This means that products that originate in the settlements will no longer receive the "Made in Israel" label; in Jerusalem the response was swift. The Foreign Ministry announced that it would summon the South African ambassador for a meeting for clarifications.
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The ambassador is set to present himself at the office of the deputy director general of the African Division at the Foreign Ministry.
A ministry statement noted that the move was "without precedent, as no such measure has ever been adopted in South Africa or in any other country: it constitutes therefore a blatant discrimination based on national and political distinction."
The ministry added: "Israel and South Africa have political differences, and that is legitimate. What is totally unacceptable is the use of tools which, by essence, discriminate and single out, fostering a general boycott.
"Such exclusion and discrimination bring to mind ideas of racist nature which the government of South Africa, more than any other, should have wholly rejected."
The affair raised a great deal of anger among pro-Israel South Africans. Thousands protested in Pretoria a few weeks ago against the measure.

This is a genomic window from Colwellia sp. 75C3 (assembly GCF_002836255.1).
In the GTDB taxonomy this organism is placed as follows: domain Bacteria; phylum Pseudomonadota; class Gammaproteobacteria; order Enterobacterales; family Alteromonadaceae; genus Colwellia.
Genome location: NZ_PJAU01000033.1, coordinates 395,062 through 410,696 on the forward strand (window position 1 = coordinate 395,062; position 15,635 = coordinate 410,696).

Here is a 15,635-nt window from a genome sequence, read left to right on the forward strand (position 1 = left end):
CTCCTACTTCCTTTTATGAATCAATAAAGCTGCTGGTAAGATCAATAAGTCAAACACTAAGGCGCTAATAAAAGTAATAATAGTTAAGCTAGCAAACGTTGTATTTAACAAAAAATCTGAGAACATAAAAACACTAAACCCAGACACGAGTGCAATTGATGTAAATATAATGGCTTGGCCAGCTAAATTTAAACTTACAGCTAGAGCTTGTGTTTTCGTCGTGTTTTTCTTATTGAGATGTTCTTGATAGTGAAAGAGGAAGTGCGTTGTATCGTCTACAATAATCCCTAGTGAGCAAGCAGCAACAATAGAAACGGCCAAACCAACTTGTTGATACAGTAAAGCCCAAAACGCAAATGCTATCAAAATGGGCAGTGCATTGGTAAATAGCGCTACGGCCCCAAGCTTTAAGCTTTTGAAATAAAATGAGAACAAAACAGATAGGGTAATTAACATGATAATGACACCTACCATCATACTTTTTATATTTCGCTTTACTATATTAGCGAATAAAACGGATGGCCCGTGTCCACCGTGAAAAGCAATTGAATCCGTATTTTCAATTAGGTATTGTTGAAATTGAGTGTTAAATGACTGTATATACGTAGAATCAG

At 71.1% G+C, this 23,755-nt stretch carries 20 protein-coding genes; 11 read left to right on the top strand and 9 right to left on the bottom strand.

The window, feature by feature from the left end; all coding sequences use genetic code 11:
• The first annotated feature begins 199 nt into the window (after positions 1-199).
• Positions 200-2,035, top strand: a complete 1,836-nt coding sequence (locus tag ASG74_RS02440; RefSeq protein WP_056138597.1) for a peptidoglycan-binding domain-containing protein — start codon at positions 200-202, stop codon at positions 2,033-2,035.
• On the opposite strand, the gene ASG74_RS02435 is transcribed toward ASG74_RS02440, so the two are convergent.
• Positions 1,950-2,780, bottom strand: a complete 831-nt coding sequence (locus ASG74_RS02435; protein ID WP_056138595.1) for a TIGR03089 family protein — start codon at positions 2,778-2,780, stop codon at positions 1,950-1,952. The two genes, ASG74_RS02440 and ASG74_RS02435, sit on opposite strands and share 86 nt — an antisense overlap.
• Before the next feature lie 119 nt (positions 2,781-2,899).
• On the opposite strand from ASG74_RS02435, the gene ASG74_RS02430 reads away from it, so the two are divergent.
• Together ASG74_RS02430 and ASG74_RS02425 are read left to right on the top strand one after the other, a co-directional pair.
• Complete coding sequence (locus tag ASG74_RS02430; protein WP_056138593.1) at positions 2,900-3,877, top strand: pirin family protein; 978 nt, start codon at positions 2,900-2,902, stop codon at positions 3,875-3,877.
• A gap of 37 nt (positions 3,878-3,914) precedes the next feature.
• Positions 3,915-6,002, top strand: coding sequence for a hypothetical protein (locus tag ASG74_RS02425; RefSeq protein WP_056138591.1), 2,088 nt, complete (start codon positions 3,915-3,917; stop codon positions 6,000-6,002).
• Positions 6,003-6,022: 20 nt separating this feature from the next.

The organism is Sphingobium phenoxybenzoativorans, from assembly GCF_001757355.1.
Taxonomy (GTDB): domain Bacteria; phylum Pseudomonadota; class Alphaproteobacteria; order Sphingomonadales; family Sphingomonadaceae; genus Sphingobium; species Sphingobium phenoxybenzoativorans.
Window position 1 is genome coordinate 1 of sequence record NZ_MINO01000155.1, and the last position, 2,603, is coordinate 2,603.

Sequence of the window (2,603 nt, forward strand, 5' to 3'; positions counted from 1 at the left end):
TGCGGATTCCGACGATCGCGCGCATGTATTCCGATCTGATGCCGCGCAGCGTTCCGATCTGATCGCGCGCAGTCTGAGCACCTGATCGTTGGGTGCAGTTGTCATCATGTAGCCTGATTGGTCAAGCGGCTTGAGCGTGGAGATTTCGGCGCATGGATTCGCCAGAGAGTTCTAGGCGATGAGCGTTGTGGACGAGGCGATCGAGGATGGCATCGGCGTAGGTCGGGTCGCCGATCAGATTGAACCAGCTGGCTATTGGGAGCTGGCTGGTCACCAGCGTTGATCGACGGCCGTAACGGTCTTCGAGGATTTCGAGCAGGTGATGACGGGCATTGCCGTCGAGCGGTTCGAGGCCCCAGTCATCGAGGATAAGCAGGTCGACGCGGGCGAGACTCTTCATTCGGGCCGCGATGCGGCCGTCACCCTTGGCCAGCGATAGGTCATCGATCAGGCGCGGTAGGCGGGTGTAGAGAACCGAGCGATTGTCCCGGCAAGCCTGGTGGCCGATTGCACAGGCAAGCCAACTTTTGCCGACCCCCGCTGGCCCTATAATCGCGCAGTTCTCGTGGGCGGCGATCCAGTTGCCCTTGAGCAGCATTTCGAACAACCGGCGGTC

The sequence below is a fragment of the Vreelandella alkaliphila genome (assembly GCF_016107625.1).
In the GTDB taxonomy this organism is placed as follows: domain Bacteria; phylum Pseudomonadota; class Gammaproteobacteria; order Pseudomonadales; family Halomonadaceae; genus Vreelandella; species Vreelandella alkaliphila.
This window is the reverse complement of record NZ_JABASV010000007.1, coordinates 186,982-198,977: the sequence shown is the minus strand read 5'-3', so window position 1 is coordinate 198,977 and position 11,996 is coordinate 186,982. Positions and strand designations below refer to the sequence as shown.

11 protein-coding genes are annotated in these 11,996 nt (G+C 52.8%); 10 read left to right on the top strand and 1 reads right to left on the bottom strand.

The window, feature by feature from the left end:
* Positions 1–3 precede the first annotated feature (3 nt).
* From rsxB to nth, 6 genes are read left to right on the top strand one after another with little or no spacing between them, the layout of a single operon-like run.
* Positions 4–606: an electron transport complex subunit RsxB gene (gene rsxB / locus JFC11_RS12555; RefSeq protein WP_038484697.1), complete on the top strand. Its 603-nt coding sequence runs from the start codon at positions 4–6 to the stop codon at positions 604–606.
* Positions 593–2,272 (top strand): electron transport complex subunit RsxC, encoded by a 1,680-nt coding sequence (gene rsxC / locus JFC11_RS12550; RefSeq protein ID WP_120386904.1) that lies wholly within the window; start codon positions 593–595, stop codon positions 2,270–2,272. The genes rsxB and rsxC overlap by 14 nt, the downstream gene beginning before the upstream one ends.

Officials in Jerusalem mentioned that the South African opposition claimed that the ruling party was manipulative, using the measure to present itself as a party that fights for the oppressed, thus winning the votes of South Africans who were disappointed with the country's human rights situation.
Deputy Foreign Minister Danny Ayalon commented on the decision: "Sadly it seems that the change taking place in South Africa over the past few years has not brought about any changes in the foundations of the country and it remains an apartheid state.
"At the moment apartheid is being directed at Israel and against miners in South Africa itself. Instead of accepting the measure to mark Israeli products it would have been better had the South African government made courageous decisions with regards to the 34 innocent miners who only sought to improve their employment conditions."
The Foreign Ministry had already expressed its displeasure over the move in May when the measure was first introduced. The ministry said at the time that the ambassador to South Africa would be reprimanded.
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